A rentier economy (Christophers uses the term unapologetically) is driven by profits, which have increased in real terms as the poor have been denied social housing and instead compelled to pay increased rates for ageing private stock. Setting to one side the scandal involved in quite so much land being shed – and often at prices well below market rates, given that if a seller is compelled, they’re hardly in a position to haggle – this transformation of the national wealth struck me as at once utterly bizarre, and strangely predictable. It’s a rule of contemporary economics that the sort of annual growth rates historically required to make Britain great were in the region of 6-7%; in the past we managed these mostly by ripping off stuff belonging to poorer people in other parts of the world, or by selling them stuff we’d made using equipment they didn’t have. But nowadays such comparative “advantages” no longer obtain, while the stock market has continued to decline, as have the bond yields of chronically indebted western nations. So it seems that in order to maintain the necessary returns on capital, we’ve resorted to a weird form of auto-cannibalisation: forcing our least advantaged to pay rents that, serendipitously, have increased by 6-7% per annum since 1979. Meanwhile, the rentier class keep right on reaping where never they sowed.’
See George Monbiot’s piece, Guardian 05.06.12: http://www.guardian.co.uk/commentisfree/2012/jun/04/wildlife-land-aristocracy?
From Observer Magazine 07.08.11: UK is 60m acres in extent, and two-thirds of it is owned by 0.36% of the population, i.e. 158,000 families. See Kevin Cahill: Who Owns Britain… also Mervyn King on British tax… 24m families live on the 3m acres of the nation’s ‘urban plot’ – and feel overcrowded.
Similar figures given in New Statesman editorial (02.04.12): only 10% of England (and 6% of Britain) is developed (i.e. used for housing/industry etc). Land is not scarce, but rather ‘landowners are paid to keep it off the market through a system of agricultural subsidy’. There is a shortage of land for housing – especially in the South-East, and as urban land gets more congested, the price of land goes up. Of the UK’s 60 million acres:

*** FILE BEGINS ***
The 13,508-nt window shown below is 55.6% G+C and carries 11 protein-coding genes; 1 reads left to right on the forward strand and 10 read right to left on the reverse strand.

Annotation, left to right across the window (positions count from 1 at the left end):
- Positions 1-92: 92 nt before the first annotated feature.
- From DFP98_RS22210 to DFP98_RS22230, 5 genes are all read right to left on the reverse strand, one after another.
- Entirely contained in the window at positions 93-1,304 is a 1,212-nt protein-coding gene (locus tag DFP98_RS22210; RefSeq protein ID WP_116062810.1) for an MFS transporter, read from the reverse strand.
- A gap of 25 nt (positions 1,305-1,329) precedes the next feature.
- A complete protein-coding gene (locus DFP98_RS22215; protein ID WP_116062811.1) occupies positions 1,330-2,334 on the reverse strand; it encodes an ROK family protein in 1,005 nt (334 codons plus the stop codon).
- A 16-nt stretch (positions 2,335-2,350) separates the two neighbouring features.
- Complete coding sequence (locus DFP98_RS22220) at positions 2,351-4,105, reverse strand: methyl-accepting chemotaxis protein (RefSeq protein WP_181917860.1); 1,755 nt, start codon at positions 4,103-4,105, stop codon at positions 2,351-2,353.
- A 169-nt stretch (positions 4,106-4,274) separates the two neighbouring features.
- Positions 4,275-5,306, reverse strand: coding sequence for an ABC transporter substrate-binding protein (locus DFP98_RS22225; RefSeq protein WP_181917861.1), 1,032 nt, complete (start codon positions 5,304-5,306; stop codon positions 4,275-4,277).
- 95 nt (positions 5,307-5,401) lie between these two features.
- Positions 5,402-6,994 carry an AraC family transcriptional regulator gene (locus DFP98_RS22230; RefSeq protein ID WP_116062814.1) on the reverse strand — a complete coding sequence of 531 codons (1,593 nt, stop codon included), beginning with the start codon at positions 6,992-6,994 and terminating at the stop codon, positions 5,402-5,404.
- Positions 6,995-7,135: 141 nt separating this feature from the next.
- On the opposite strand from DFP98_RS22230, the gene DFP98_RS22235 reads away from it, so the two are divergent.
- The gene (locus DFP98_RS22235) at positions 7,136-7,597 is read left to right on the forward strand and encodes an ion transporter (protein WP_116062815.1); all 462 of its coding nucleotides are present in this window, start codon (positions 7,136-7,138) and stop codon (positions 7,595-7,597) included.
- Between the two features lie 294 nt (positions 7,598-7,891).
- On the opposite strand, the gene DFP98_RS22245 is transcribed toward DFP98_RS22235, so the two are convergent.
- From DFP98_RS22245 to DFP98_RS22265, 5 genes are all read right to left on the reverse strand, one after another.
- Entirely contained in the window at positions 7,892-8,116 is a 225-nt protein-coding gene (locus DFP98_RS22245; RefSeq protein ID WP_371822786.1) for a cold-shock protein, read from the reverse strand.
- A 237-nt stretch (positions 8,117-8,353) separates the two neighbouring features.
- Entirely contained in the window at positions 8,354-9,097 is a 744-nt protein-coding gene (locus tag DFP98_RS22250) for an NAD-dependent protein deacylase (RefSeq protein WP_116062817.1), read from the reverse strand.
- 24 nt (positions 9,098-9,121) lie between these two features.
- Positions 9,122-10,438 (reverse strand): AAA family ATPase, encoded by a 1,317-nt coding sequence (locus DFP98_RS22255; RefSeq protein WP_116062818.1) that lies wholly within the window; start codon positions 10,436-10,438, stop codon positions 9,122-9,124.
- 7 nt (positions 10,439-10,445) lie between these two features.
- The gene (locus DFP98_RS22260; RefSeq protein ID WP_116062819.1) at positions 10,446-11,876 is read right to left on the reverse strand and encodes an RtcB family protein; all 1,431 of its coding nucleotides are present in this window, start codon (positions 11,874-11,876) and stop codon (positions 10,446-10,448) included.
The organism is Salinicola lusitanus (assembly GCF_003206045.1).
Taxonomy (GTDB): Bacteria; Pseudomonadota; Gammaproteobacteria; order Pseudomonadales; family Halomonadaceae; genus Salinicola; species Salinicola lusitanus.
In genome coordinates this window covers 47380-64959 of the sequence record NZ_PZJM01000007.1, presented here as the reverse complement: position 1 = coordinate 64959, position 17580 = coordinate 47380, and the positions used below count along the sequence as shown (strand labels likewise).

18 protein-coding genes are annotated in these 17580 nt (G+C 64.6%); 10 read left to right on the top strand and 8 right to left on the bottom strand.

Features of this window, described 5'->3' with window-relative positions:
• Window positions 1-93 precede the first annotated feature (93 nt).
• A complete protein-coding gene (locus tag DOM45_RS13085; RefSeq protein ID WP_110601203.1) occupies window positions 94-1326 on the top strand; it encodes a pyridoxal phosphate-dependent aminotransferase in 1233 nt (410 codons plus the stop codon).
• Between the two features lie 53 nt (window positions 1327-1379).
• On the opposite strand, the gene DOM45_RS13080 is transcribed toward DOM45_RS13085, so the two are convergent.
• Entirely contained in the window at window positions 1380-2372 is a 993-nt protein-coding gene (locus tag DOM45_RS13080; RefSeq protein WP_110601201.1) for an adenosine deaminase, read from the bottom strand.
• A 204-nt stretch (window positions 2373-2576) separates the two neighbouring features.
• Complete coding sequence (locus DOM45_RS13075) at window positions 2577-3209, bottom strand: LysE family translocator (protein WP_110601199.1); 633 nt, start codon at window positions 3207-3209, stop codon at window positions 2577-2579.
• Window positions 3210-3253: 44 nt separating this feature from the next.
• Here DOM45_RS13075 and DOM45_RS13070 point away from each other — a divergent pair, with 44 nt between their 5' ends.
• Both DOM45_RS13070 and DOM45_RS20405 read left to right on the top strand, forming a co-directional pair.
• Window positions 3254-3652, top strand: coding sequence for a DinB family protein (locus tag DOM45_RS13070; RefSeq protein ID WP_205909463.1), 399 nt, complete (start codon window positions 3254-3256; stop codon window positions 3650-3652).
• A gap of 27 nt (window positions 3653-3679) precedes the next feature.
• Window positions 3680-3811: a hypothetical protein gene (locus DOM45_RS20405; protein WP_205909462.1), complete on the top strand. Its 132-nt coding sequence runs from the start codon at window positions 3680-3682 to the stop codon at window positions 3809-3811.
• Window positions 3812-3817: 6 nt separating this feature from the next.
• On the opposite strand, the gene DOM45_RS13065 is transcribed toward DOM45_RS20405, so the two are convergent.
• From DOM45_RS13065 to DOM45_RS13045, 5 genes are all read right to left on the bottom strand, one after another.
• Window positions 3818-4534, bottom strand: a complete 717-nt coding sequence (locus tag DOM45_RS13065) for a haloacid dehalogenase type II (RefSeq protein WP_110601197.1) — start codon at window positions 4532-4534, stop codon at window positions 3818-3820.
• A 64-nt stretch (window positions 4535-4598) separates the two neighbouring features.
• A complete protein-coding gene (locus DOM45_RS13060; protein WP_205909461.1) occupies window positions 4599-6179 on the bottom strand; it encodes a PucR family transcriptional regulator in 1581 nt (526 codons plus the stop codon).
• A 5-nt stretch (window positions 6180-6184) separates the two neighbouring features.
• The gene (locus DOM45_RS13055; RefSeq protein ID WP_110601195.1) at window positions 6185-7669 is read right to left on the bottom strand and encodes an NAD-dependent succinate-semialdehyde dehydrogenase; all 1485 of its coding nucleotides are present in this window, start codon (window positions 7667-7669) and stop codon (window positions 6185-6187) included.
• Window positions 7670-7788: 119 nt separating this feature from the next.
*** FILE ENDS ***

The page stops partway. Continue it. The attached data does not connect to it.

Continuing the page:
41 million acres (69%) are designated agricultural land – 158,000 families, or 0.6% of the population
15 million: forests, rivers, mountains etc (= ‘natural wastage’!) – owned by Forestry Commission, Ministry of Defence etc (hmph!)
4 million = urban plot – on which 62 million people (24 million families) live (over 99% of population!!).
Moreover, ownership of 30% of the land of England and Wales is not known, since there is no legal obligation to register land ownership. If this land is agricultural, the owners still receive subsidies (not sure how ‘owners’ are known for purpose subsidies but not legally registered...)
Carol Wilcox, secretary of Labour Land Campaign asks: why not impose an annual tax on the productive value of land per acre (excluding occupied houses in the lower tax bracket)?
Typical ‘old’ landowners (ownership derived from feudal times, or grace and favour, or profits from slavery):
- Duke of Buccluech: 240,000 acres
- Duke of Northumberland: 131,000 acres
- Duke of Westminster: 129,000 acres
- Richard Grosvenor Plunkett-Ernle-Erle-Drax – MP for South Dorset (known to Cameron as Richard Drax) - has a wall which is the longest continuous structure in England along its side.
there was a 70% likelihood the owner/buyer would be from this category. But
typical owner is changing: foreign investors own 60% of London properties worth
- steel magnate Vladimir Lisin: 3,300 Aberuchill Castle estate, Perthshire (6.8m)
- Boris Berezovsky: 172-acre Hascombe Court (10m)
- Roman Abramovic: Fyning Hill nr. Midhurst (12m)
- Leon Max (Russian-born fashion retailer): 600 acre Easton Neaston, Northants